The implementation process of a Discovery Service is a large undertaking for any library. Depending on the size of the library, its technology infrastructure, and the number of staff involved, the implementation process and time to launch date can vary greatly. The planning process and the considerations addressed prior to implementation are affected by the nature and needs of the end-users. Selecting resources to include in the discovery service, resolving technical issues, developing a strategy to publicize it to end-users, and assessing and customizing the product are all part of launching a Discovery Service—a process that begins long before implementation and has no fixed completion date. This process involves a collaborative effort from all representative areas of librarian expertise, from technical services to public services. When the discovery service is launched, the simplicity of its search and comprehensiveness of its results redefine how libraries deliver services, changing the expectations users have of searching library resources as well as challenging librarians to redesign instruction and teach information literacy in new ways. These considerations and our own experience with implementing EBSCO’s Discovery System (EDS) at the University of South Florida, prompted us to initiate a discussion among academic libraries and librarian functions, in order to share, discuss, and learn from each other the lessons of Discovery Service implementation and use. We wanted to focus on the continuous nature of this process, the user perspective, as well as the perspective of the vendor, EBSCO. We believe that talking with our colleagues and collaborating with publishers prepares us to be better positioned to anticipate the changing needs of our users and enhance the user experience, accessibility, and discoverability of library content.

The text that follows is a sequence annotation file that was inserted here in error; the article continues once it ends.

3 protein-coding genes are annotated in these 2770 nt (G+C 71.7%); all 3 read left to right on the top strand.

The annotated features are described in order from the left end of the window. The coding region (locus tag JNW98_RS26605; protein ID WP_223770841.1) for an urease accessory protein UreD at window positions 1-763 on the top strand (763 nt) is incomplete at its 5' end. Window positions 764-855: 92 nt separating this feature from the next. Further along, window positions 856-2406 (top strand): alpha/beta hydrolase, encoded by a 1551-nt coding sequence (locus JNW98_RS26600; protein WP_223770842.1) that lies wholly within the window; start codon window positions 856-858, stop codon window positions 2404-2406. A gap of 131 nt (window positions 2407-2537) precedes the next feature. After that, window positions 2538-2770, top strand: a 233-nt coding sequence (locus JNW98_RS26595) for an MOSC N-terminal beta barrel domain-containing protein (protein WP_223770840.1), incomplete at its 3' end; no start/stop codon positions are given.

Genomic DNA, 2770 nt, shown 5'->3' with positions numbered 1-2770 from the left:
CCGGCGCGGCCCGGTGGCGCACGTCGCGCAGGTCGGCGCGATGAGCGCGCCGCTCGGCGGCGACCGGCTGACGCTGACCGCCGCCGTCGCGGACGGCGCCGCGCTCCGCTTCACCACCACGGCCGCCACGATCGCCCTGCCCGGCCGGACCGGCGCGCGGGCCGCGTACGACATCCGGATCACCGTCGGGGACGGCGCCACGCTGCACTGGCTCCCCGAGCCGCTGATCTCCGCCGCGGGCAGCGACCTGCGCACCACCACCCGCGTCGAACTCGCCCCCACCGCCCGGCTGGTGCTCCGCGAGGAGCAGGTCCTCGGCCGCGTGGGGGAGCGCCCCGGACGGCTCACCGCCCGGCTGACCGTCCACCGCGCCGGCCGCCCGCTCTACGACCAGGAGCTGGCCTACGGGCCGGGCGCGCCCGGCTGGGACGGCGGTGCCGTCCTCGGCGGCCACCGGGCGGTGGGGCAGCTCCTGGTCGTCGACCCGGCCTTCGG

Available at: http://works.bepress.com/audrey_powers/33/